Friday, August 15
BEIT LAHIYA, Gaza Strip (AP) — The group of neighbors surveyed the destruction wreaked on their residential complex by Israeli bombardment, with building after building flattened or punctured by shells. The men then began to voice something almost never heard out loud in Gaza: criticism of its Hamas rulers.
Exhausted by a month of pounding by Israel's military — on top of seven years of stifling closure of the tiny Mediterranean coastal strip — they questioned Hamas' handling of the crisis and the wisdom of repeatedly going to war with Israel.
"We do not want to be bombarded every two or three years. We want to lead a good life: Sleep well, drink well and eat well," said Ziad Rizk, a 37-year-old father of two, a cigarette dangling from his mouth. He stared at the damaged apartment building where he lived. His sofa and a blue baby carriage were perched precariously on a tilting concrete slab that was his floor.
It is impossible to say how widespread such discontent is among Gaza's 1.8 million residents. Under Hamas rule, it's rare and dangerous to share even as much as a hint of criticism of the government with outsiders.
Still, the men's boldness in voicing their opinions could be a telling sign that some Gazans see Hamas as weakened. It points to how desperate many Gazans have become after the most ruinous of three bouts of major Hamas-Israel violence since the militant group overran the territory in 2007. More than 1,900 Palestinians have been killed, mostly civilians, nearly 10,000 wounded and some 250,000 displaced since fighting started July 8.
Significantly, a Hamas rally last week attracted 2,000-3,000 people, a low number compared to its routinely massive rallies, particularly considering it was held at a time when the group is at war with Israel.
Hamas has ruled with an iron fist since it took over Gaza, expelling the Western-backed Palestinian Authority. It does not tolerate dissent, detains critics and carries out extrajudicial executions of alleged spies for Israel. It has filled government departments with loyalists and is particularly intolerant of any criticism of its handling of the conflict with Israel. It seeks to block unauthorized media coverage of its military wing.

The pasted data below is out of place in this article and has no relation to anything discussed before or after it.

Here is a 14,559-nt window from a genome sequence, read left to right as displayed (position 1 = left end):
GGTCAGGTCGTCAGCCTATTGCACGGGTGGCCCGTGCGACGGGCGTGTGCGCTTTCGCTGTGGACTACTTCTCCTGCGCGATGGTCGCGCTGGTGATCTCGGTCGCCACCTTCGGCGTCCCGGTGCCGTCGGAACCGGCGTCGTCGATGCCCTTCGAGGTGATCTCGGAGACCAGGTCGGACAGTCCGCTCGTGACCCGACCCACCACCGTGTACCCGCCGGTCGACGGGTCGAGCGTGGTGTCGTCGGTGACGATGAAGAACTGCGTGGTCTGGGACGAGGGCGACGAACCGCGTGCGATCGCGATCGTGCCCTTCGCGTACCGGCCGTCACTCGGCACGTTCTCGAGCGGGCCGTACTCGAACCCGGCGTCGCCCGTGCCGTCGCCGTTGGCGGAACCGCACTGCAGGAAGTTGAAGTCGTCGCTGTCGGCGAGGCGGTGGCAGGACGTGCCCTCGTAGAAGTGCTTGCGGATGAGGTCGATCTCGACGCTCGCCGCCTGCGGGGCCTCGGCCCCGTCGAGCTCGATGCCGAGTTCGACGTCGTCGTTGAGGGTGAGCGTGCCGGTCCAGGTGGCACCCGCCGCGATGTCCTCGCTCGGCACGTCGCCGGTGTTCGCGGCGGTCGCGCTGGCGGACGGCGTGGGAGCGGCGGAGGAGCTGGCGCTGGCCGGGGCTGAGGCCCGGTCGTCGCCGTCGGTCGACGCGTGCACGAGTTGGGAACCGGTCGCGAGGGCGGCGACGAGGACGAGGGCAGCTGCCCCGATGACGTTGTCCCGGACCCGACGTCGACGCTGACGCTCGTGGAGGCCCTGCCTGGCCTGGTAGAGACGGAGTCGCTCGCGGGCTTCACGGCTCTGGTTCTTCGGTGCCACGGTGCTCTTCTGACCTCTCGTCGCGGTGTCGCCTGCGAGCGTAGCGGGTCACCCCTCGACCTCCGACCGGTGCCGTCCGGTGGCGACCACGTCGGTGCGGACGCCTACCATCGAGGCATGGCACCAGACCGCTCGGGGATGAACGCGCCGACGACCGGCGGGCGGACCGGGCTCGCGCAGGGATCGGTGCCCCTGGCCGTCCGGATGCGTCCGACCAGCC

In almost every square and major intersection in Gaza City, giant billboards extoll the battlefield valor of Hamas fighters, their quest for martyrdom and their locally manufactured rockets. Al-Aqsa television, the organization's 24-hour news channel, tirelessly airs Hamas propaganda and reports news with a Hamas-friendly slant.
The men who spoke with the AP were all friends and neighbors who live in the Abraj al-Nada, or Al-Nada Towers, a collection of apartment buildings that was hit hard by Israeli airstrikes and tank shelling on July 17 in the northern Gaza district of Beit Lahiya.
Visiting their wrecked homes with their families during the current truce, they sat outside a tent or in an impromptu shelter they set up — cushions and a rug under a blanket hoisted on four poles, with a small red, white and green Palestinian flag. An Israeli drone menacingly hovered overhead as the men spoke.
Their grumbling is in part born from Gaza's increasing economic hardship. Unemployment runs at around 50 percent. The Hamas government owes workers several months' back pay. The 7-year blockade by Israel and Egypt has choked businesses and jobs.